5. This is industrial sabotage. GM Chrysler are owned by the govt and GM maybe will soon have a cabinet position. they cant compete with japs and Germans so they resort to this. GM kills over 50 people nothing happens . they also fined Toyota heavily for a bunch of bull

  6. […] One, the government keeps piling on mandates – safety and emissions – which add parts or require new designs, none of which comes free and often comes very expensive. The VW Diesel Debacle is a case in point. We know now that the cost per car to make the “cheating” diesels meet Uncle’s mandates amounts to several thousand dollars per car – an amount so high that the cars are not worth “fixing” and so will be thrown away instead. And because the cost to make Uncle-compliant diesel is so high, VW has decided to make them no longer (see here). […]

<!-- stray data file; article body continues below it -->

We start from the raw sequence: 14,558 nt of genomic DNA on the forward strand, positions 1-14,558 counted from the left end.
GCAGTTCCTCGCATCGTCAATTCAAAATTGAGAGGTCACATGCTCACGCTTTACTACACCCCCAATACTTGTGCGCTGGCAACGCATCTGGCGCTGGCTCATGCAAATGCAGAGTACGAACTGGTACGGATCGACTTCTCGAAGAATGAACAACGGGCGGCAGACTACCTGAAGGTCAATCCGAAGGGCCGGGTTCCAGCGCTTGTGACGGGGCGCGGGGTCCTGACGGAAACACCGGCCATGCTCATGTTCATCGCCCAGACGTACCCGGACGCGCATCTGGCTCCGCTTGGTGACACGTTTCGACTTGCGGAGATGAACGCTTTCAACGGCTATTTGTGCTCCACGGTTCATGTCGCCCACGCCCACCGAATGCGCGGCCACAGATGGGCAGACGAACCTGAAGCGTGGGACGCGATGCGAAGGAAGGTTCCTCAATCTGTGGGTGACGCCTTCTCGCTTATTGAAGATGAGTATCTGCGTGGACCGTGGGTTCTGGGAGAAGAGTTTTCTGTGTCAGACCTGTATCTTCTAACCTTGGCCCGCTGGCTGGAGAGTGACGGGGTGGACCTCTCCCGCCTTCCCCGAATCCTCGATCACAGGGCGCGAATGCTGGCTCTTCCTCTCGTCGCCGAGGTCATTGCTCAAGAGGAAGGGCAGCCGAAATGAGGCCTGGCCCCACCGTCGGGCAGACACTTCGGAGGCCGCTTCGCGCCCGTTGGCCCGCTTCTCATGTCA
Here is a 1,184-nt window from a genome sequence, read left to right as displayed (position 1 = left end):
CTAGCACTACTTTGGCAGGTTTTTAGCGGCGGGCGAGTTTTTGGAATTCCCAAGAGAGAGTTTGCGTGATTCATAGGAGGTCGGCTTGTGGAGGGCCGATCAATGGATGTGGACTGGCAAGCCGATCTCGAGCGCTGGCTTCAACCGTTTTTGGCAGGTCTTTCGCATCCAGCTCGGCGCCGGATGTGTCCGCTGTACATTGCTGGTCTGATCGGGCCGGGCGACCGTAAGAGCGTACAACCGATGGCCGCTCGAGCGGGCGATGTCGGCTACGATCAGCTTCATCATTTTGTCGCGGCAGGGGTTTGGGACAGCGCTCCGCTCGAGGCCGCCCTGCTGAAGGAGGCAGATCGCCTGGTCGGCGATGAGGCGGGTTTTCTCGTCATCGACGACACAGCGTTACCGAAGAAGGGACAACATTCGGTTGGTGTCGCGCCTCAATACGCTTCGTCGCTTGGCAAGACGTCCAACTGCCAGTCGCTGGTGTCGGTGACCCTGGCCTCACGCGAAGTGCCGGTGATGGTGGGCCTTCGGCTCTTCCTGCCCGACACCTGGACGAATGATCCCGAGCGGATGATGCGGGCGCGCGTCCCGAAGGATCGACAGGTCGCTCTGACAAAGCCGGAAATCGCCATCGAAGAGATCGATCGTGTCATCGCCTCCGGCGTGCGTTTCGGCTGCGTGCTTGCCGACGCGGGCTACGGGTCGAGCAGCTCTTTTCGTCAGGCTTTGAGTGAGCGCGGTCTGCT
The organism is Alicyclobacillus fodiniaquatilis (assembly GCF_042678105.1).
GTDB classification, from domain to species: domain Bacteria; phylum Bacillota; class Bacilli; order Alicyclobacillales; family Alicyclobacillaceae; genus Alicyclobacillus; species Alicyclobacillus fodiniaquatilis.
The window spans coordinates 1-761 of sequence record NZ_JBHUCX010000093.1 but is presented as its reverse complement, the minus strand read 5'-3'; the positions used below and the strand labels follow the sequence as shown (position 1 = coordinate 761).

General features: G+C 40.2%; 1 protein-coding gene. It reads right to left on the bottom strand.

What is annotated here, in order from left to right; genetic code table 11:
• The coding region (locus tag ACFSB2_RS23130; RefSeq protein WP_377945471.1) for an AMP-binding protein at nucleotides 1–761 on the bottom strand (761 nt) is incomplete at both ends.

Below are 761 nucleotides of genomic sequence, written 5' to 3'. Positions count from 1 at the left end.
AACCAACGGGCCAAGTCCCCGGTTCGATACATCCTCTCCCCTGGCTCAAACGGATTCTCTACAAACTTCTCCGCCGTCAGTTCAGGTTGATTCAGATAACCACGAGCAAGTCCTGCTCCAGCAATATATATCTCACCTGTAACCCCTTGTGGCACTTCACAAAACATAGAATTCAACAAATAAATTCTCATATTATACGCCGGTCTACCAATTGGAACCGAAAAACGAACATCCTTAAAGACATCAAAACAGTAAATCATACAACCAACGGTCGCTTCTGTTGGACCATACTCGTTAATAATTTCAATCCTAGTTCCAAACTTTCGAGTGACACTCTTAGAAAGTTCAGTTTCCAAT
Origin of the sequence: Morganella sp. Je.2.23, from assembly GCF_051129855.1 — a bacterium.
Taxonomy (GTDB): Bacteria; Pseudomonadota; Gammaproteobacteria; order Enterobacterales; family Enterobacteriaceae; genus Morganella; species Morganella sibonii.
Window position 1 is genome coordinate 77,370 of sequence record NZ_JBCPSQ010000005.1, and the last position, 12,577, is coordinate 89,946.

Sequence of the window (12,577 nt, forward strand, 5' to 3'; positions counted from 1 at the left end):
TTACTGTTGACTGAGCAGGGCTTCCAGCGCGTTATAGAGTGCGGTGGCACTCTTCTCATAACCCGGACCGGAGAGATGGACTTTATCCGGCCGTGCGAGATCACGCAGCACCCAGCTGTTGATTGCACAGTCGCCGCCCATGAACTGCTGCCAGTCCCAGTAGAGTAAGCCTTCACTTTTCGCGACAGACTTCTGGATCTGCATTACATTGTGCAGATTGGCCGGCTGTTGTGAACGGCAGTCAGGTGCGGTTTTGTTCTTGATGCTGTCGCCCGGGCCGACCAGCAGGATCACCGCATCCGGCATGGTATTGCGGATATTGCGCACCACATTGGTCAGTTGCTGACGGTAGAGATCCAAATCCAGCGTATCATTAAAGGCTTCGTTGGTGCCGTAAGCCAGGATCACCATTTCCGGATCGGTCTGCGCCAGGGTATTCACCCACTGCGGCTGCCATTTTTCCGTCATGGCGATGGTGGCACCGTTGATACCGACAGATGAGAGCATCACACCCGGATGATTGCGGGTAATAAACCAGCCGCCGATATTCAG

7. When this story first broke I drove an ’89 Ford F-250 with the 460 CID V8. In the state of GA where I live its not a requirement to have a truck like this emissions tested. I’m sure that engine was putting out much much more emissions than the TDI engines were. The rules are inconsistent at best and in some cases absurd but that’s par for the course with government.

    • I read that this morning. No superfluosity for me. I’ve just stayed bent over and they do whatever they want. It’s hell being a 3rd class “citizen”. Ok, 4th class since I get nothing except what they can jam in.